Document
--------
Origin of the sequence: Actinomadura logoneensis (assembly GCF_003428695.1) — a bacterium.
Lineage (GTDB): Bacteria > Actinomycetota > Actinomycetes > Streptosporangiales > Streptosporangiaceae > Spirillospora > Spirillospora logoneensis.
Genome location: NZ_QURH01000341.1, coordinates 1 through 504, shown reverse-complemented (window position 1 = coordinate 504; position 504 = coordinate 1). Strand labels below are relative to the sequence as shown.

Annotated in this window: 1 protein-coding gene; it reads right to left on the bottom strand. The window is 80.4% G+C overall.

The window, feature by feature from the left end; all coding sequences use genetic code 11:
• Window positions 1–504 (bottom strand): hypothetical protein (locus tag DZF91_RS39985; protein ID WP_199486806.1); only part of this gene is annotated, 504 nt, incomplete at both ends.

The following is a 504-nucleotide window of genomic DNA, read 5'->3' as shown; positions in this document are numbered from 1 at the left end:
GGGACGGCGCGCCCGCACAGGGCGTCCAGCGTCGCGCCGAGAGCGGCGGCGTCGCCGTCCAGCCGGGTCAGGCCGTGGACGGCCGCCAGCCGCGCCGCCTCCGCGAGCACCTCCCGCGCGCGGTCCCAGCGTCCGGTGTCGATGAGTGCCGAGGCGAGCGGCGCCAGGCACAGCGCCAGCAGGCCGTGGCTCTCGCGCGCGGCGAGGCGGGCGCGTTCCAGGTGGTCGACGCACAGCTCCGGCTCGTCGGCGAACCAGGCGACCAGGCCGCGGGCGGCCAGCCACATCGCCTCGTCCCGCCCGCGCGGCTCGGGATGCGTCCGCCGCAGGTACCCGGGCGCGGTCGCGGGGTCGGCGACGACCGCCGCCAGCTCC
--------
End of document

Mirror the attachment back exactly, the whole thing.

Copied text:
Origin of the sequence: Actinomadura logoneensis (assembly GCF_003428695.1) — a bacterium.
Lineage (GTDB): Bacteria > Actinomycetota > Actinomycetes > Streptosporangiales > Streptosporangiaceae > Spirillospora > Spirillospora logoneensis.
Genome location: NZ_QURH01000341.1, coordinates 1 through 504, shown reverse-complemented (window position 1 = coordinate 504; position 504 = coordinate 1). Strand labels below are relative to the sequence as shown.

Annotated in this window: 1 protein-coding gene; it reads right to left on the bottom strand. The window is 80.4% G+C overall.

The window, feature by feature from the left end; all coding sequences use genetic code 11:
• Window positions 1–504 (bottom strand): hypothetical protein (locus tag DZF91_RS39985; protein ID WP_199486806.1); only part of this gene is annotated, 504 nt, incomplete at both ends.

The following is a 504-nucleotide window of genomic DNA, read 5'->3' as shown; positions in this document are numbered from 1 at the left end:
GGGACGGCGCGCCCGCACAGGGCGTCCAGCGTCGCGCCGAGAGCGGCGGCGTCGCCGTCCAGCCGGGTCAGGCCGTGGACGGCCGCCAGCCGCGCCGCCTCCGCGAGCACCTCCCGCGCGCGGTCCCAGCGTCCGGTGTCGATGAGTGCCGAGGCGAGCGGCGCCAGGCACAGCGCCAGCAGGCCGTGGCTCTCGCGCGCGGCGAGGCGGGCGCGTTCCAGGTGGTCGACGCACAGCTCCGGCTCGTCGGCGAACCAGGCGACCAGGCCGCGGGCGGCCAGCCACATCGCCTCGTCCCGCCCGCGCGGCTCGGGATGCGTCCGCCGCAGGTACCCGGGCGCGGTCGCGGGGTCGGCGACGACCGCCGCCAGCTCC